+ Manabu Kuchiki: Kuchiki or as he likes to be called, Kuchi, is by far my favorite character in the series. He is only a supporting character but for me, he induced more laughter than all of the other characters combined. Think of the most over the top anime character you have ever seen and assign a number to how over the top that character actually is. Now take the number to the power of fifty and you will have a general idea of how over the top Kuchiki actually is. He overreacts to just about everything and says things others would only think of but never actually say. One of my favorite quotes from the series is one that Kuchiki says about himself which roughly translates to: "when it comes to going ballistic, I've never lost to anyone!”
+ Ogiue Chika: Ogiue is introduced into the series in the three-episode OVA and sticks around for the remainder of the series. She fits perfectly into the Tsundere character archetype. Much to her dismay, she has a serious fetish for yaoi manga (boys’ love / homoerotic manga usually created by females). She is very self-conscious and her interest in yaoi makes her embarrassed enough to hate herself and by a process of transference every other otaku on the planet. Much like Saki, she also starts to loosen up a bit after spending some time at Genshiken.
+ Sasahara Kanji: Genshiken doesn’t really have any characters that can be called THE main character. But if one had to be picked, it would be Sasahara. Now you may be wondering why I am mentioning the main character last. The reason is simple. I found him to be the dullest of all of the characters in the series. He is the boring good-for-nothing harem male lead character that strayed from the yellow brick road and found himself in a non-harem anime. His only redeeming quality, as is common with male harem leads, is that he is nice. That pretty well sums up Sasahara Kanji.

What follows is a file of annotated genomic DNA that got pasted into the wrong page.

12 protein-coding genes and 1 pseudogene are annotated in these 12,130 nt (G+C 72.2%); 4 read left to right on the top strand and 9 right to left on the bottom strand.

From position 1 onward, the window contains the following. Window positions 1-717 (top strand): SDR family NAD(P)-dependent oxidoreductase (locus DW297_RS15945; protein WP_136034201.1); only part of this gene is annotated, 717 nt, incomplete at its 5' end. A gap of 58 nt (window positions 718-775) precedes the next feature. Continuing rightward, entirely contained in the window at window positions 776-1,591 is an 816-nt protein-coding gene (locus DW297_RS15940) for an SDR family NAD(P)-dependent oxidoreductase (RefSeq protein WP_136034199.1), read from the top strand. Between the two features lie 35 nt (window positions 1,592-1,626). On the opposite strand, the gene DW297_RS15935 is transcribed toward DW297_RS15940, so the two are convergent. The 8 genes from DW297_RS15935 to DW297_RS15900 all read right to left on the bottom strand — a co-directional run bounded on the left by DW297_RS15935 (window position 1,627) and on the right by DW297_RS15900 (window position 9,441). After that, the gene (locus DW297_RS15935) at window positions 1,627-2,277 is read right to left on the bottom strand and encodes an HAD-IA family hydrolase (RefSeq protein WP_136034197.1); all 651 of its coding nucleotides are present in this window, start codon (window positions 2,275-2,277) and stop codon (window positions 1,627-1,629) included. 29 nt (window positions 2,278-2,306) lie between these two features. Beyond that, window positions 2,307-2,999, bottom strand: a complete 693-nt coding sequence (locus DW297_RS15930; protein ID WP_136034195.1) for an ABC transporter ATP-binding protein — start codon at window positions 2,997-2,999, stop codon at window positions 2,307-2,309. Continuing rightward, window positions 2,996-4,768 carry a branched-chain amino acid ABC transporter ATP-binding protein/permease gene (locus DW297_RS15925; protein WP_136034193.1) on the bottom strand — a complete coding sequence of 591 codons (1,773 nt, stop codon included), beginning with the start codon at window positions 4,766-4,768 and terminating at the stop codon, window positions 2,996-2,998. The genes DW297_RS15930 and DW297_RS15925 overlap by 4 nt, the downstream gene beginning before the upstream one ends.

There are other characters in the show that I would like to talk about, but the character section of this review is already more than large enough so I will be skipping the rest.
There is not too much to say about the art and animations in Genshiken. The art and animations are not great, but they are definitely more than acceptable. The style and quality of both can be compared very closely to that of Welcome to the N.H.K.
The voice acting is done pretty well and the characters match their voices in every case. My personal favorites are the voices of Manabu Kuchiki performed by Ishida Akira, and Mitsunori Kugayama performed by Nomura Kenji which I think are done quite brilliantly.
The music is one of the strong points of Genshiken. I love all of the opening and ending songs. Soft and mellow songs were chosen for the ending themes and more upbeat songs for the openings. The lyrics are great and the visuals are fantastic. I was especially impressed with the season 2 OP that contained Gundam lookalikes alongside a song that could very well have been used for a Gundam series.
In sum, Genshiken is a great parody slice-of-life anime that never takes itself too seriously. It will make you laugh and it will even educate you a bit at the same time by giving you great insight into the otaku culture. While full of fun and laughs, the non-story of Genshiken also has a moral theme. That theme is acceptance. Many unique and fascinating characters are introduced throughout the series and despite their differences they befriend each other and all manage to find some common ground. This anime belongs on your must-watch list.
Genshiken is funny. The End.